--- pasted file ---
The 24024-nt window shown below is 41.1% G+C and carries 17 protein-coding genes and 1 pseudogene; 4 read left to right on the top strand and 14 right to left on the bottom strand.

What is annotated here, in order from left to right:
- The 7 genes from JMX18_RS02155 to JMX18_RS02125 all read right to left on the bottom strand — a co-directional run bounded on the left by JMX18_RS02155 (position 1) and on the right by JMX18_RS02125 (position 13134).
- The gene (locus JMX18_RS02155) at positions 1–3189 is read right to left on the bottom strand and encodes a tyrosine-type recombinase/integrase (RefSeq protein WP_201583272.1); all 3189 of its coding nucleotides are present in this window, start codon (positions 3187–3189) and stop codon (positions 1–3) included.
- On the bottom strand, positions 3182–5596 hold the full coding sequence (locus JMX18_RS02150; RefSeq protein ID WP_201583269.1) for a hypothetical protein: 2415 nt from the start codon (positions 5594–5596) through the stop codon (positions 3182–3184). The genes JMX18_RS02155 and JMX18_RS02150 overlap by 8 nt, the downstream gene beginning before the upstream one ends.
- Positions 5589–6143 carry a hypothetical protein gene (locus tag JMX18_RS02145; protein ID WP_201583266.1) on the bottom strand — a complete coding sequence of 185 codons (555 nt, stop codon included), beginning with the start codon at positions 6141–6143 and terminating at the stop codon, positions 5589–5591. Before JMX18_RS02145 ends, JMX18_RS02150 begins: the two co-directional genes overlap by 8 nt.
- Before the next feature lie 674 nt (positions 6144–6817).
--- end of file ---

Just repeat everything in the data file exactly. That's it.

The 24024-nt window shown below is 41.1% G+C and carries 17 protein-coding genes and 1 pseudogene; 4 read left to right on the top strand and 14 right to left on the bottom strand.

What is annotated here, in order from left to right:
- The 7 genes from JMX18_RS02155 to JMX18_RS02125 all read right to left on the bottom strand — a co-directional run bounded on the left by JMX18_RS02155 (position 1) and on the right by JMX18_RS02125 (position 13134).
- The gene (locus JMX18_RS02155) at positions 1–3189 is read right to left on the bottom strand and encodes a tyrosine-type recombinase/integrase (RefSeq protein WP_201583272.1); all 3189 of its coding nucleotides are present in this window, start codon (positions 3187–3189) and stop codon (positions 1–3) included.
- On the bottom strand, positions 3182–5596 hold the full coding sequence (locus JMX18_RS02150; RefSeq protein ID WP_201583269.1) for a hypothetical protein: 2415 nt from the start codon (positions 5594–5596) through the stop codon (positions 3182–3184). The genes JMX18_RS02155 and JMX18_RS02150 overlap by 8 nt, the downstream gene beginning before the upstream one ends.
- Positions 5589–6143 carry a hypothetical protein gene (locus tag JMX18_RS02145; protein ID WP_201583266.1) on the bottom strand — a complete coding sequence of 185 codons (555 nt, stop codon included), beginning with the start codon at positions 6141–6143 and terminating at the stop codon, positions 5589–5591. Before JMX18_RS02145 ends, JMX18_RS02150 begins: the two co-directional genes overlap by 8 nt.
- Before the next feature lie 674 nt (positions 6144–6817).